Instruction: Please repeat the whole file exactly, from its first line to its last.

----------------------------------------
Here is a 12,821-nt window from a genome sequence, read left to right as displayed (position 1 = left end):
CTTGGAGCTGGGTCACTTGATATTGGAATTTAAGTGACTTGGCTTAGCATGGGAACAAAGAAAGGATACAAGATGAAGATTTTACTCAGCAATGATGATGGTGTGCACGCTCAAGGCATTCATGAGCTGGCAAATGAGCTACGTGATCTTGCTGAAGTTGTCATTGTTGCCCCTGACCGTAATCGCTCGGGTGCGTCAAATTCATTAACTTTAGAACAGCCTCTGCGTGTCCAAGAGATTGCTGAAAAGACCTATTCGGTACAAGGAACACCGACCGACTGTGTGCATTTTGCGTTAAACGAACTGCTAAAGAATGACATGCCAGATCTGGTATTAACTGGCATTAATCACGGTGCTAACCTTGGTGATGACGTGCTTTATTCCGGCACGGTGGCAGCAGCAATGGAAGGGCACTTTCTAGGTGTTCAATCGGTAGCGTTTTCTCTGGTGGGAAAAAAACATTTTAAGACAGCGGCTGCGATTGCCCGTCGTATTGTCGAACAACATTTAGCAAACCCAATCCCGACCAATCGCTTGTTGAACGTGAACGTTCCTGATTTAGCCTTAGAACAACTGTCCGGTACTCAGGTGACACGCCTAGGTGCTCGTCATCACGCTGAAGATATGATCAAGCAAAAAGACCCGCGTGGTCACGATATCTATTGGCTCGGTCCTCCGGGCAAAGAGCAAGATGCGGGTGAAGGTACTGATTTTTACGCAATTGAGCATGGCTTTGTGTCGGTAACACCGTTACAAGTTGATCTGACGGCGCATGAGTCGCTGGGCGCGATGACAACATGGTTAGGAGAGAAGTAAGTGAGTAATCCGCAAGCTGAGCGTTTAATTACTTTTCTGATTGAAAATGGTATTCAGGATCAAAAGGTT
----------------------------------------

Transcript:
Here is a 12,821-nt window from a genome sequence, read left to right as displayed (position 1 = left end):
CTTGGAGCTGGGTCACTTGATATTGGAATTTAAGTGACTTGGCTTAGCATGGGAACAAAGAAAGGATACAAGATGAAGATTTTACTCAGCAATGATGATGGTGTGCACGCTCAAGGCATTCATGAGCTGGCAAATGAGCTACGTGATCTTGCTGAAGTTGTCATTGTTGCCCCTGACCGTAATCGCTCGGGTGCGTCAAATTCATTAACTTTAGAACAGCCTCTGCGTGTCCAAGAGATTGCTGAAAAGACCTATTCGGTACAAGGAACACCGACCGACTGTGTGCATTTTGCGTTAAACGAACTGCTAAAGAATGACATGCCAGATCTGGTATTAACTGGCATTAATCACGGTGCTAACCTTGGTGATGACGTGCTTTATTCCGGCACGGTGGCAGCAGCAATGGAAGGGCACTTTCTAGGTGTTCAATCGGTAGCGTTTTCTCTGGTGGGAAAAAAACATTTTAAGACAGCGGCTGCGATTGCCCGTCGTATTGTCGAACAACATTTAGCAAACCCAATCCCGACCAATCGCTTGTTGAACGTGAACGTTCCTGATTTAGCCTTAGAACAACTGTCCGGTACTCAGGTGACACGCCTAGGTGCTCGTCATCACGCTGAAGATATGATCAAGCAAAAAGACCCGCGTGGTCACGATATCTATTGGCTCGGTCCTCCGGGCAAAGAGCAAGATGCGGGTGAAGGTACTGATTTTTACGCAATTGAGCATGGCTTTGTGTCGGTAACACCGTTACAAGTTGATCTGACGGCGCATGAGTCGCTGGGCGCGATGACAACATGGTTAGGAGAGAAGTAAGTGAGTAATCCGCAAGCTGAGCGTTTAATTACTTTTCTGATTGAAAATGGTATTCAGGATCAAAAGGTT